Von der Leyen has organized the Commission into groups supervised by the designated executive vice presidents and vice presidents. The members as of 31 May 2024 are below.[44]

Group Commissioner Portfolio(s)
European Green Deal Maroš Šefčovič European Green Deal (executive vice president)
Interinstitutional Relations and Foresight
Stella Kyriakides Health and Food Safety
Adina Vălean Transport
Kadri Simson Energy
Virginijus Sinkevičius Environment, Oceans and Fisheries
Janusz Wojciechowski Agriculture
Elisa Ferreira Cohesion and Reforms
Wopke Hoekstra Climate Action
A Europe Fit for the Digital Age Margrethe Vestager A Europe Fit for the Digital Age (executive vice president)
Thierry Breton Internal Market
Nicolas Schmit Jobs and Social Rights
Didier Reynders Justice
Iliana Ivanova Innovation, Research, Culture, Education and Youth
An Economy That Works for People Valdis Dombrovskis An Economy That Works for People (executive vice president)
Nicolas Schmit Jobs and Social Rights
Paolo Gentiloni Economy
Elisa Ferreira Cohesion and Reforms
Mairead McGuinness Financial Services, Financial Stability and Capital Markets Union
Promoting Our European Way of Life Margaritis Schinas Promoting Our European Way of Life (vice president)
Helena Dalli Equality
Ylva Johansson Home Affairs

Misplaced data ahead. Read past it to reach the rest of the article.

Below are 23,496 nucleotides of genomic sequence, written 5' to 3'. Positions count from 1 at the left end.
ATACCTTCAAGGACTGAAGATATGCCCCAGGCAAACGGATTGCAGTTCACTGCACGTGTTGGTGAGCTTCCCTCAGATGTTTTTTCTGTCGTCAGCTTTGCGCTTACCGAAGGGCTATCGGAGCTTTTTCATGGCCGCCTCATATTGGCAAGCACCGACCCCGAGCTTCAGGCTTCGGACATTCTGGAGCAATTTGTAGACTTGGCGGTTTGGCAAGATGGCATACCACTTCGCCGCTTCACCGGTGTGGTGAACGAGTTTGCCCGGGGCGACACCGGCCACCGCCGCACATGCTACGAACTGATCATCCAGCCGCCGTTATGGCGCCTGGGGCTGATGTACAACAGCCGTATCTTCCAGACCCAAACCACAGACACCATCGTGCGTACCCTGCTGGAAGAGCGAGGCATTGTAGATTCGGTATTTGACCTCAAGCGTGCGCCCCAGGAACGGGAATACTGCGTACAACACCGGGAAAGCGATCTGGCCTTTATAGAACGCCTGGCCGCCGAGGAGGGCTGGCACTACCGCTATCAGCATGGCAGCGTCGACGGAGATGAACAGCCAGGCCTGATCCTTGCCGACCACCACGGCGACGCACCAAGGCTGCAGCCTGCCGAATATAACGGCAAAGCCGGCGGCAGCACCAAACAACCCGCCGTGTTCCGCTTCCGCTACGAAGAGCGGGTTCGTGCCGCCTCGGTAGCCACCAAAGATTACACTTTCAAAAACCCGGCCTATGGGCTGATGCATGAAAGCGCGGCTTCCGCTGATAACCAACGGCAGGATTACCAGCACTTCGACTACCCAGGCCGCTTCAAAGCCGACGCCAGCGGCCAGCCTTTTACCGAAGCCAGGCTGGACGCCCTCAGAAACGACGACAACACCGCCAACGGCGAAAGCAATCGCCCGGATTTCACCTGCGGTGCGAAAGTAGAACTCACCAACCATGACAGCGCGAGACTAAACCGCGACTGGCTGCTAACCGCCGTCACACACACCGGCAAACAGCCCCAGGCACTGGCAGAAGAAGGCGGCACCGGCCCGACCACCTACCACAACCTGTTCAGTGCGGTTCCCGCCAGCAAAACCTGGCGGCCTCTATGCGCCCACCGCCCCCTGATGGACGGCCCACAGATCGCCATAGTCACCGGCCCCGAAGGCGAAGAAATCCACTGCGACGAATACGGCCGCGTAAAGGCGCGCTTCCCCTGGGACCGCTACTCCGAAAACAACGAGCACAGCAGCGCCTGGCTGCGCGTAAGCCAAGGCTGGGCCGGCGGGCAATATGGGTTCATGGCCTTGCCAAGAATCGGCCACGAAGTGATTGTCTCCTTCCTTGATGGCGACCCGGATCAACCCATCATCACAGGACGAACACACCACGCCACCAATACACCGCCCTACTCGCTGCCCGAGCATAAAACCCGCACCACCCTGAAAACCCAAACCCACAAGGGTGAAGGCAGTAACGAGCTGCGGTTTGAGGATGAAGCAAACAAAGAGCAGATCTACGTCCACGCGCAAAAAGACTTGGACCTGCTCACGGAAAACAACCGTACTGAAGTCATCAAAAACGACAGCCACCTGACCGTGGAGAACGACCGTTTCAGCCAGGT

Stella Kyriakides Health and Food Safety
Nicolas Schmit Jobs and Social Rights
Iliana Ivanova Innovation, Research, Culture, Education and Youth
A Stronger Europe in the World Josep Borrell A Stronger Europe in the World (vice president)
High Representative for Foreign Affairs and Security Policy
Olivér Várhelyi Neighbourhood and Enlargement
Janez Lenarčič Crisis Management
Jutta Urpilainen International Partnerships
A New Push for European Democracy Věra Jourová Values and Transparency (vice president)
Didier Reynders Justice
Maroš Šefčovič European Green Deal (executive vice president)
Interinstitutional Relations and Foresight
Dubravka Šuica Democracy and Demography (vice president)
Helena Dalli Equality

Commission departments[edit]

Result of the election of the commission, in the European Parliament in Strasbourg, 27 November 2019


Name Abbr. Commissioner